A flirtation checked by realty, is over…

Ok, the “flirtation”; and ultimately the relationship is over (“Well”, I can hear LT saying: “That didn’t last long” :-) Two weeks ago I saw what I now know was a “mild” segment of: “Bring it!” (aka: The Dancing Dolls out of Jackson Ms.). I wrote to ______ that I thought it had some very positive aspects; i.e. working hard for a goal, positive mentoring of young people, providing young people with creative vehicles for artistic expression, service to others, etc. But last night I saw the show slip into the “traditional” ghettoization, minstrel reality show antics; complete with the negative and contrived ugly conflicts. The women instructors may be successful at teaching the young ladies good dance moves; but not so good in teaching the qualities of respect, reverence and the responsibility of giving one’s best for the competition, without exhibiting rancor. While watching last night’s segment my mind traveled back to the high school FIRST* Robotics competitions I attended and entered teams. No one who ever attended a FIRST competition could possibly leave that space and not know that the competition was powerful, intense and fierce. And yet there are some very clear ethical guidelines as to how student competitors, adult mentors-coaches, and spectators can behave with their own team, and with the student competitors of other teams. But FIRST takes it a step further. Both before and during the competition a team can earn points by helping another competing team. The idea being that: (1) All teams are in the ultimate “competition” of building STEM capacity for the betterment of our planet. (2) “Wining” is not a fixed and limited concept; winning can mean coming in first in the competition, but also coming in first as powerful moral and ethical practitioners. (3) Scientific invention and innovation best evolve, when it involves science practitioners communicating with each other. And it is that counterintuitive idea in our “beat down the competition’s personhood” society; that says, you actually do better when others do better; imagine that! I honestly believe, with a little more thoughtful effort, that we could teach these young ladies to be fiercely competitive, and at the same time display a recognition that the other competing team’s members in the final analysis are their sacred sisters, who like them are struggling to create sense out of the restrictive nonsense that our society inflicts on talented young Black people. The show also brought out what I now see is a very common trait in a place and people for whom “Church” and “Christianity” is more of a social, rather than a religious and spiritual experience. Here, people can act and be: “full of hell”; and then go directly into: “In Jesus name!” The role models: In places like Alabama and Mississippi there is a dominance of the “religious right” who are in control of the state’s legislative and executive branches of government. They profess to be Christians, at least let them tell it, as they invoke “God” all of the time. And yet there is little evidence of any kind of passion for a Christian compassion on behalf of the suffering poor of these states. Finally, I thought that the creative choreography, the rehearsal struggles & triumphs, the level of intensity and sacrifices on the part of all of the teams in preparing for the competitions, was more than enough drama for me. But then again the show is probably not created with someone like me in mind…. But, at least I watched it, and I tried to “bring it”. The “it” being of course, hope!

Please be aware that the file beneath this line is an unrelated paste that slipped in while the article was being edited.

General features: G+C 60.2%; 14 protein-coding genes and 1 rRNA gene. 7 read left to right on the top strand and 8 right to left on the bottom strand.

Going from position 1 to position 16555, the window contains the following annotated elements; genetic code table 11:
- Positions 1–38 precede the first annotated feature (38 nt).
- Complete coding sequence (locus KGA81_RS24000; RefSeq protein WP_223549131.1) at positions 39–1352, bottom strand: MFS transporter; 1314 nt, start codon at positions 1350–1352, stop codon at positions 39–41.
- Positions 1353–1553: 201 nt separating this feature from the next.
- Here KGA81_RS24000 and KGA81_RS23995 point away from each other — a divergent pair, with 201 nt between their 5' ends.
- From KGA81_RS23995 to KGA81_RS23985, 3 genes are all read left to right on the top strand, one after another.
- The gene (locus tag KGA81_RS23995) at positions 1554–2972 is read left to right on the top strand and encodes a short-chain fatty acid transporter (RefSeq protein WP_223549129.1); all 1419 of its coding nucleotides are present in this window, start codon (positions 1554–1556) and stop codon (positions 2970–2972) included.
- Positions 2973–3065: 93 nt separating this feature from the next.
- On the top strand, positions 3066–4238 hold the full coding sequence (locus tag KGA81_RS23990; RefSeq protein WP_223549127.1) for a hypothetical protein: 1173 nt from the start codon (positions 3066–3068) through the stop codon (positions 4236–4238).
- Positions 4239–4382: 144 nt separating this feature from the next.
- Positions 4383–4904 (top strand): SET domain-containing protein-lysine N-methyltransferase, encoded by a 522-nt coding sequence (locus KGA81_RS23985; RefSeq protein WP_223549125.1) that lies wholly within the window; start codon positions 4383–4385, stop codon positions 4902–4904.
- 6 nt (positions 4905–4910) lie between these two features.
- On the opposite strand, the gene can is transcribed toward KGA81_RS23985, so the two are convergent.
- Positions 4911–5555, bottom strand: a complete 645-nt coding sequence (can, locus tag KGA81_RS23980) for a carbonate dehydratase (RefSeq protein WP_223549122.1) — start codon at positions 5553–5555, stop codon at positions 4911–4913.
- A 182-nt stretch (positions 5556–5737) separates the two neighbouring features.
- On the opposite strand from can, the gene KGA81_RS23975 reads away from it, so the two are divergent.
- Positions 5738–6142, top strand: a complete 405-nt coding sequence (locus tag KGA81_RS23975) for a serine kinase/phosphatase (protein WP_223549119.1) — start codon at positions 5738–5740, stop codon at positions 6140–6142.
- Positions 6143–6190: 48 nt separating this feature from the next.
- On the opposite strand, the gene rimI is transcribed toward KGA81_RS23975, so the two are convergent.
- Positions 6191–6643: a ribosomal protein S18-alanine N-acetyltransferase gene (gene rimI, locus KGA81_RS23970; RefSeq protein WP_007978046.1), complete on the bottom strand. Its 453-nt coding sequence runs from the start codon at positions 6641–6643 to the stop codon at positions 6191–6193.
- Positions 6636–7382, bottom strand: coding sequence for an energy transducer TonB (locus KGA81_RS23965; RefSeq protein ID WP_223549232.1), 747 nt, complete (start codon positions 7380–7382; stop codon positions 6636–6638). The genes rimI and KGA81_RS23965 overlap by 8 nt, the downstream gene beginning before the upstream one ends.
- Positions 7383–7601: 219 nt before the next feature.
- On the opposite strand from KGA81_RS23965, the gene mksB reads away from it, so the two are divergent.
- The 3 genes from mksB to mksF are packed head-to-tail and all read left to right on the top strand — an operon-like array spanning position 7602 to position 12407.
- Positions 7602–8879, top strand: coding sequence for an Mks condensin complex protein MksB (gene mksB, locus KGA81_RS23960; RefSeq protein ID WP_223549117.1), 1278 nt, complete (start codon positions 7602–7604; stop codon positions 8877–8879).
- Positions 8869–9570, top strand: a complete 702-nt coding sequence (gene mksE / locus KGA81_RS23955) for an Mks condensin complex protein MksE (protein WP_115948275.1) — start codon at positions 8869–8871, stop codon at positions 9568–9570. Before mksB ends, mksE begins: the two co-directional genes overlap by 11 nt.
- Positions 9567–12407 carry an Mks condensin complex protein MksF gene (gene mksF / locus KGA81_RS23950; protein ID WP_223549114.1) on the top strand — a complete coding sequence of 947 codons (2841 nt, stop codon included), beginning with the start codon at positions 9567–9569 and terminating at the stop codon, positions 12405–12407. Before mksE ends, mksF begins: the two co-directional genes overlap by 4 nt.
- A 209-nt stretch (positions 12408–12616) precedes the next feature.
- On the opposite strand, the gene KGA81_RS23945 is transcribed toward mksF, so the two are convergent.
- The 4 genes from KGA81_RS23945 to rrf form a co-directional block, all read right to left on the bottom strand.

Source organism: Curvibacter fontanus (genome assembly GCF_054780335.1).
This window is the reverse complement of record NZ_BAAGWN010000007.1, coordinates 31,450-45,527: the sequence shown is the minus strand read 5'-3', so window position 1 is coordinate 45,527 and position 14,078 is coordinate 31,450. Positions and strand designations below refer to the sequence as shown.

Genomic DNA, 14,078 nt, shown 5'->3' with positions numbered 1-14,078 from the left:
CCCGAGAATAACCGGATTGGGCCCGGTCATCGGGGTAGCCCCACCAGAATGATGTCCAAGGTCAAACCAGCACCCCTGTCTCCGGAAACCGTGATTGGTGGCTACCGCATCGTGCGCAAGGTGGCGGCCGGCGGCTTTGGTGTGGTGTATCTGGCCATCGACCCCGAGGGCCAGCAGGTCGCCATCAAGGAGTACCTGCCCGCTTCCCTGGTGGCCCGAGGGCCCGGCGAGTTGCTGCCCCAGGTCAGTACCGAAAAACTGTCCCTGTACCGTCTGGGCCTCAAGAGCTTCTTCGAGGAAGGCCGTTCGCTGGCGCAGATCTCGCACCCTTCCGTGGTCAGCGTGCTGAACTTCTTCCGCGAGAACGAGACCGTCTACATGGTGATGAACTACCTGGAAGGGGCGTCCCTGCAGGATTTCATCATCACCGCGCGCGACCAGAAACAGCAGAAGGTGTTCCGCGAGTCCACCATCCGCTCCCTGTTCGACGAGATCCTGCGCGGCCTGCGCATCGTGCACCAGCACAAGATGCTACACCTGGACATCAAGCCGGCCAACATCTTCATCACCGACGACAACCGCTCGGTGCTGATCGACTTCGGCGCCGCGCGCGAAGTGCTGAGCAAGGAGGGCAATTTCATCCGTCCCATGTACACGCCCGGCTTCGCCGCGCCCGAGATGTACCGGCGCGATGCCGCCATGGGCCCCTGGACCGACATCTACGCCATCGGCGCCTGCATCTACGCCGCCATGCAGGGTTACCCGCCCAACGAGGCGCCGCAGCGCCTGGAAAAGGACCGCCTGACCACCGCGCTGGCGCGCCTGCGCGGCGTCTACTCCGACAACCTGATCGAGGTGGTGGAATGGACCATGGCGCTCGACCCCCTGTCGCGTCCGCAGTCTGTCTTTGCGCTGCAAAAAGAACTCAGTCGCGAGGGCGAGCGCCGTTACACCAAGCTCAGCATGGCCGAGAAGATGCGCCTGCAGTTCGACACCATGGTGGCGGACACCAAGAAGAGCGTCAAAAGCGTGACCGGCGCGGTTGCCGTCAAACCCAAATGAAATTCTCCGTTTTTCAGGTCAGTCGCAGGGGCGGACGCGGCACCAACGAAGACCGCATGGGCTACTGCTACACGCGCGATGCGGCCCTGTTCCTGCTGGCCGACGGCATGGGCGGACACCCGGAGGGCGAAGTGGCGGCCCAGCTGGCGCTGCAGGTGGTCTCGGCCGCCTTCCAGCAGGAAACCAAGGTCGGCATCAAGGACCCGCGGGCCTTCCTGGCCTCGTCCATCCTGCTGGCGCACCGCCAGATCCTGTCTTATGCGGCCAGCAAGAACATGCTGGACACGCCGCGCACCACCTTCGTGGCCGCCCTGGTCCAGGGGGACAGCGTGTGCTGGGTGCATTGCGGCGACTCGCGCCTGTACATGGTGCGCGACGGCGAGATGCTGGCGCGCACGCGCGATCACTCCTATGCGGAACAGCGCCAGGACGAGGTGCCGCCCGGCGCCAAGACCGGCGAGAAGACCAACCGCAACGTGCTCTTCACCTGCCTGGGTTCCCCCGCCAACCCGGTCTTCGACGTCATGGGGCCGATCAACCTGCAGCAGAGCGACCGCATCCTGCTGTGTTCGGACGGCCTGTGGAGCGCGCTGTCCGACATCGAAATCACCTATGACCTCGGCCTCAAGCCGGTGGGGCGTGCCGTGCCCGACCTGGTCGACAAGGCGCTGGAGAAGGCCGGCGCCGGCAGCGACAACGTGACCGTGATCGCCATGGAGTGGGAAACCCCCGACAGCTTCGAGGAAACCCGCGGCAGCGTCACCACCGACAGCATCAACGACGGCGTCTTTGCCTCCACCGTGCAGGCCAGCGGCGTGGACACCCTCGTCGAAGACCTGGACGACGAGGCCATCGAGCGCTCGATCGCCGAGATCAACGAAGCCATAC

* http://www.usfirst.org/roboticsprograms/frc/2015-game